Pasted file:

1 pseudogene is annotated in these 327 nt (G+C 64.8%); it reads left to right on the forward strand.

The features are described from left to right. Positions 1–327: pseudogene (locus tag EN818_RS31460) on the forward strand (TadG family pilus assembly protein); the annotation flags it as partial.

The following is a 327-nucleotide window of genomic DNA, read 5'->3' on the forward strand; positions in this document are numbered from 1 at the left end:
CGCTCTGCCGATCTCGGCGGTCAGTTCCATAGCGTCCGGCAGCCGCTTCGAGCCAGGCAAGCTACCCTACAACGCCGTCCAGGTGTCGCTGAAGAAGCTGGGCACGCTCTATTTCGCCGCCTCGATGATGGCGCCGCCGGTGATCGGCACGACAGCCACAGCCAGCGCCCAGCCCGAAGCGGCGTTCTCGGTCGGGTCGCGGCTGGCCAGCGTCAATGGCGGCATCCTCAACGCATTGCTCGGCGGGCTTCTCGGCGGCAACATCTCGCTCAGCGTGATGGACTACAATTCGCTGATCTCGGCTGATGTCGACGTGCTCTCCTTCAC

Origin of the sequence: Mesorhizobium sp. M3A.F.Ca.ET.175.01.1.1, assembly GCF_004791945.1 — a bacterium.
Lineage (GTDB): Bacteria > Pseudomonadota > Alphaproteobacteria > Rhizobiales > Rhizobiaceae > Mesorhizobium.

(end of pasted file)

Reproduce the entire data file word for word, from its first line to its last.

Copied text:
1 pseudogene is annotated in these 327 nt (G+C 64.8%); it reads left to right on the forward strand.

The features are described from left to right. Positions 1–327: pseudogene (locus tag EN818_RS31460) on the forward strand (TadG family pilus assembly protein); the annotation flags it as partial.

The following is a 327-nucleotide window of genomic DNA, read 5'->3' on the forward strand; positions in this document are numbered from 1 at the left end:
CGCTCTGCCGATCTCGGCGGTCAGTTCCATAGCGTCCGGCAGCCGCTTCGAGCCAGGCAAGCTACCCTACAACGCCGTCCAGGTGTCGCTGAAGAAGCTGGGCACGCTCTATTTCGCCGCCTCGATGATGGCGCCGCCGGTGATCGGCACGACAGCCACAGCCAGCGCCCAGCCCGAAGCGGCGTTCTCGGTCGGGTCGCGGCTGGCCAGCGTCAATGGCGGCATCCTCAACGCATTGCTCGGCGGGCTTCTCGGCGGCAACATCTCGCTCAGCGTGATGGACTACAATTCGCTGATCTCGGCTGATGTCGACGTGCTCTCCTTCAC

Origin of the sequence: Mesorhizobium sp. M3A.F.Ca.ET.175.01.1.1, assembly GCF_004791945.1 — a bacterium.
Lineage (GTDB): Bacteria > Pseudomonadota > Alphaproteobacteria > Rhizobiales > Rhizobiaceae > Mesorhizobium.